health and science
Silver Glen Springs
Silver Glen Springs is a very popular recreation area which has suffered from overuse and misuse. The degradation of the spring and run has been apparent for years and by the late 1990’s had caught the attention of Tallahassee. That’s when Jim Stevenson of the FDEP gave me a call saying he needed photos of damage to the vegetation in the spring. So, I headed over to Silver Glen with my waterproof camera to document conditions for him.
I found that the area around the head spring had lost most of its eelgrass beds to trampling by bathers, and was mostly reduced to a bare white sand bottom. In stark contrast, the short run leading to the Natural Well Spring, which was off-limits to bathers, had as lush a stand of eelgrass as I have ever seen.
I then moved downstream, beyond the rope designating the swimming area, and into the run. It was a beautiful summer afternoon and there were scores of boats anchored for several hundred feet down the run. It was the typical party scene for which the spring has become famous.
Folks were in their boats and in the water, socializing against a background of beautiful swamp forest and blaring radios. I waded among the crowd taking underwater photos of eelgrass damaged by props, anchors, and feet, as well as recently uprooted plants drifting in the current. In fact, I observed one bather actively pulling up eelgrass in a misguided effort to improve the wading area. I am sure this was no isolated action. Many waterfront homeowners relentlessly remove shallow water plants and are hostile to education programs and regulations that attempt to protect this important vegetation zone. Plants that happen to be underwater seem to be vaguely threatening to many people, who are more comfortable in a swimming pool–like environment.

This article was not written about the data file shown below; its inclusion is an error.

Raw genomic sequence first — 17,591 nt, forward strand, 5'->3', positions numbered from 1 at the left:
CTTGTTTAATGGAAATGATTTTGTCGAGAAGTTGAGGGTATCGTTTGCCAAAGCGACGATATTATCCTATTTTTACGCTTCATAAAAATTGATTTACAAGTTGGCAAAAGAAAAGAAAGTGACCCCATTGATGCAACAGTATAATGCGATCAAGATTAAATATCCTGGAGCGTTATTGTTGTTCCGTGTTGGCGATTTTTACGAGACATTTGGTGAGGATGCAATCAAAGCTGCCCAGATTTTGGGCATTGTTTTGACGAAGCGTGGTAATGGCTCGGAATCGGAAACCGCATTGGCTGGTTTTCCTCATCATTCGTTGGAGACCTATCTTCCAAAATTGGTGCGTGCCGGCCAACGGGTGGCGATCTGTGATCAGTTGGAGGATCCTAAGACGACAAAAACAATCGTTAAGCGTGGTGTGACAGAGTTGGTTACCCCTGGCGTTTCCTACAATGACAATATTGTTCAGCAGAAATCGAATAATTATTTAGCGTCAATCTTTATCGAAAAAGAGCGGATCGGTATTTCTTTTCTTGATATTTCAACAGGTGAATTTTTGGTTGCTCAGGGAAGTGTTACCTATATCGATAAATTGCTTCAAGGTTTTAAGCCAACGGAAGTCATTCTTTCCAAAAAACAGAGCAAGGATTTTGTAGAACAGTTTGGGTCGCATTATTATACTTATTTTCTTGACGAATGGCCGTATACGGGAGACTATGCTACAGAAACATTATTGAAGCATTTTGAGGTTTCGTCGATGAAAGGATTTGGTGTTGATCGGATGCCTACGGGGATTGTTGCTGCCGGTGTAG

I must admit to a certain degree of self-consciousness, and I kept a low profile as I moved among the throng with my camera. Everyone was super friendly, but they did not know what I was up to. Later, I paddled my canoe to the mouth of the run, where several large cigarette-type boats were tied up. There I overheard one of the captains say “Look at that poor guy in that little boat. I sure feel sorry for him”. Of course, that comment made me bristle, and I almost said “Don’t feel sorry for me you dumb____, I’m here to shut this party down”. But, my unspoken reply was just an over-reaction, and the party continues to this day.
Presently, the FDEP hired an environmental consulting company in Gainesville, Pandion Systems, Inc., to study recreational impacts. They submitted a report to Jim Stevenson in 2002, called “Carrying Capacity Study of Silver Glen Spring and Run”.
Their detailed findings agreed with the casual observations I had made a few years earlier.
Pandion reported that waders caused considerable damage to vegetation by trampling, especially where they access the spring from the Forest Service visitor area, and in the open sand area downstream of the roped swimming area, where boaters like to anchor and get in the water.